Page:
SNAP Supporter & Donor Profile: Solidarity, Transparency & Accountability: Tim Stier
This profile was written by Patrick Price, Fundraising and Development Manager of SNAP, to honor our courageous and dedicated supporters and donors.
For twenty-five years, Tim Stier served as a Catholic priest in the Diocese of Oakland, but today Tim is, as he states, “a priest in voluntary exile.” How did that happen? In 2004, while serving his last year as pastor at Corpus Christi Parish in Fremont, California, Tim read in a local newspaper the story of Dan McNevin, who revealed that in the 1970s he had been sexually abused by Father James Clark, a predecessor of Tim’s at Corpus Christi. Tim had been alerted by his diocese (Oakland) ahead of time and believed Dan’s allegations. Later, when asked by a reporter how he and his parishioners were reacting to the story, Tim asked the reporter to let Dan know he would like to meet with him in order to support Dan. Two weeks later, Dan showed up at the rectory to talk. They spoke for more than two and half hours, and upon the conclusion of their lengthy conversation, the full impact of Dan’s heart-wrenching story sank in. Dan had spoken with honesty, sincerity, and a whole lot of pain about the clergy sexual abuse he had experienced. That meeting changed Tim’s life and priorities.
The following year, Tim was due to take a sabbatical, which he used to discern his future as a priest. In March, 2005, he met with his bishop, Allen Vigneron, to discuss the issue of clergy sexual abuse among other issues roiling the Church. Realizing that the Catholic Church would not be open to dialogue on these issues, Tim told the bishop he could not in good conscience accept another assignment but was choosing instead to go into exile. Over the ensuing years, Tim arranged meetings with several abuse survivors in his diocese. Gradually he began working with three SNAP leaders in the Bay Area to support survivors and advocate for transparency and accountability in the Church. His advocacy efforts included writing a book about his decision to go into exile, discussing the need for the Catholic Church to awaken to the rampant clergy sexual abuse problem and its cover-up and to call out the need for structural reform, primarily the ordination of women and allowing priests to marry. In April, 2010, he began a weekly Sunday protest in front of the Oakland cathedral, a protest that lasted for eleven years of Sundays. Today, Tim works with Oakland area SNAP leaders Dan McNevin, Melanie Sakoda, and Joey Piscitelli as a consultant on the sexual abuse crisis in parishes in the Bay Area, researching the history, behavior, and allegations against Oakland Diocese priests. Since he speaks Spanish, Tim occasionally interacts with the Latino media to provide commentary and context on clergy sexual abuse stories.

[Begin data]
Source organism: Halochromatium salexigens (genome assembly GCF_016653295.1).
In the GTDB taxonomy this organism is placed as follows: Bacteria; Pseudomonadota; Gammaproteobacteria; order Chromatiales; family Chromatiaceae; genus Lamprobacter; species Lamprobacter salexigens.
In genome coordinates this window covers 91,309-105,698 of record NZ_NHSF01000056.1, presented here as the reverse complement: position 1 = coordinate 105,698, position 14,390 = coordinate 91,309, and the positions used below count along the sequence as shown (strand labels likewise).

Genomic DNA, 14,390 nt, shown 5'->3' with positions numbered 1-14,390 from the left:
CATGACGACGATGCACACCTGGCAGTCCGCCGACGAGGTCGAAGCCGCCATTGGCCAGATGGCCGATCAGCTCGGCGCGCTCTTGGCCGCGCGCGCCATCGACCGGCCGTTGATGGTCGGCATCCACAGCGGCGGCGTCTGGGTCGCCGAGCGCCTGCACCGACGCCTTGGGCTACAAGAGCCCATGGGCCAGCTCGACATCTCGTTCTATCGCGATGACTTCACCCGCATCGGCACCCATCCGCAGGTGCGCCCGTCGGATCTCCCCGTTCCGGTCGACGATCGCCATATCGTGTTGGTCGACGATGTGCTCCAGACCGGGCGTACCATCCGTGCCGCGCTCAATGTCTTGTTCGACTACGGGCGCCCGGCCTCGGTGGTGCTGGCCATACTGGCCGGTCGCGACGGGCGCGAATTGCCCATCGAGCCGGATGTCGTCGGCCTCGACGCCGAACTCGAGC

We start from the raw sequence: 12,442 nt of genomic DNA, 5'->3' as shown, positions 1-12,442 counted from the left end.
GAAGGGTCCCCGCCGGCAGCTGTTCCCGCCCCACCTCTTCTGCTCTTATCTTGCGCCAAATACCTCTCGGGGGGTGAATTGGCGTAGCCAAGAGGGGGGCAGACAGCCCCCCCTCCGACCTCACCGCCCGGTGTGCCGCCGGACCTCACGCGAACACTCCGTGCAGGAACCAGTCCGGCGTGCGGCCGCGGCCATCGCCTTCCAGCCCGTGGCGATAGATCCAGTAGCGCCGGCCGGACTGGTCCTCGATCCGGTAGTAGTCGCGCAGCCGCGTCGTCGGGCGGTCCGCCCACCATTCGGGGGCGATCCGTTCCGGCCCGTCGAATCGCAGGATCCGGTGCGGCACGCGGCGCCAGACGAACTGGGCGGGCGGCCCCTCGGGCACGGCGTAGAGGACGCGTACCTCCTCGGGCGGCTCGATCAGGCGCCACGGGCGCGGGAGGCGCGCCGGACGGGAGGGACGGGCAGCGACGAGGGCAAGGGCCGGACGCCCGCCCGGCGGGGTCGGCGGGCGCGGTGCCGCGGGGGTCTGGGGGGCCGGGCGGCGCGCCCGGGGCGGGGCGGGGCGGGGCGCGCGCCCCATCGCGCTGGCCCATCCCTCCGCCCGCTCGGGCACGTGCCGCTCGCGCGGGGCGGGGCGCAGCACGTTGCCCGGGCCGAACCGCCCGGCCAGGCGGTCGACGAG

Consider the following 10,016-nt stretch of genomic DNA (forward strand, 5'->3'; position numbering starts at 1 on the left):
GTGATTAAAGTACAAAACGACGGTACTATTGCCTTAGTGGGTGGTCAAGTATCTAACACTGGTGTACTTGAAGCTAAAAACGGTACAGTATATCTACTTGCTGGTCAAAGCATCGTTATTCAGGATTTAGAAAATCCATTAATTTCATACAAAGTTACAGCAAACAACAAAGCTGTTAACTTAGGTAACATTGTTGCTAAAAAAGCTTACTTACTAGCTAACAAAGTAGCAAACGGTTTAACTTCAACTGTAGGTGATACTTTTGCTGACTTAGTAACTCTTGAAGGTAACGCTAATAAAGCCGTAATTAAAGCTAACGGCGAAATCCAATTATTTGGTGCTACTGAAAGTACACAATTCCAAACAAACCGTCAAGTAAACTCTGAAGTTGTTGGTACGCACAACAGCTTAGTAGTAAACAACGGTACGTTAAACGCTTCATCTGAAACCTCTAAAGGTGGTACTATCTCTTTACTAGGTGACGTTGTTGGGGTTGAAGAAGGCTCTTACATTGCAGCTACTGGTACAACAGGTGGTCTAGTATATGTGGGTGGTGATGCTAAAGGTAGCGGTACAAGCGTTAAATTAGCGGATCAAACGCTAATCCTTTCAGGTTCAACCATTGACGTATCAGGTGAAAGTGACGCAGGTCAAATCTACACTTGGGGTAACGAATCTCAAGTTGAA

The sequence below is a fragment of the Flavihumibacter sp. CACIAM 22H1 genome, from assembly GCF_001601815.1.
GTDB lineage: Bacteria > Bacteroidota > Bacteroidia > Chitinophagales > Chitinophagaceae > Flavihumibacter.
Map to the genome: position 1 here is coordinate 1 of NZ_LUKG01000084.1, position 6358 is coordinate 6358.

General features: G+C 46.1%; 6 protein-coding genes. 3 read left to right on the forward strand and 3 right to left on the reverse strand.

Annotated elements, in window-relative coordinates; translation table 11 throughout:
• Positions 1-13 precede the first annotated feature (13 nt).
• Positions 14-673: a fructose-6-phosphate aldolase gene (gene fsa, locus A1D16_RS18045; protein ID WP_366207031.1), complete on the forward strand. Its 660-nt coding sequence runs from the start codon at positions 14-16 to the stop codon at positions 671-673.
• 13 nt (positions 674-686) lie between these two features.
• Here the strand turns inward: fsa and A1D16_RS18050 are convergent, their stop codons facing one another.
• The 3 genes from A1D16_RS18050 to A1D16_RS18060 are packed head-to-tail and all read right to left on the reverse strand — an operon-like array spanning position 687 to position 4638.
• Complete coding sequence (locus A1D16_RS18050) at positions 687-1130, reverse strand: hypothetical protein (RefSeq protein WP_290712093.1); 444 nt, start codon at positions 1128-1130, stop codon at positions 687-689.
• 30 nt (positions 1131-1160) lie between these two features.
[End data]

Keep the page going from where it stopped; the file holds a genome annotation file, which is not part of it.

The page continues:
Tim summarizes his justice work in three principles:
- Solidarity: befriending sexual abuse survivors so they get the help they and their families need to heal and feel empowered as they journey through life.
- Transparency: working with SNAP leaders, abuse survivors, the media, and attorneys to pressure Catholic officials to tell the truth and put the welfare of children ahead of the reputation of the Church.
- Accountability: in collaboration with SNAP, the media, and law enforcement, Tim works to hold bishops and priests morally and legally accountable for abuse and cover-up of abuse.
For these reasons and more, Tim has been a longtime sustaining donor to SNAP as he witnesses the effects of SNAP on helping survivors learn that they are not responsible for the abuse they suffered and that they are not alone in the search for healing and justice. Tim strongly believes that SNAP merits his financial support.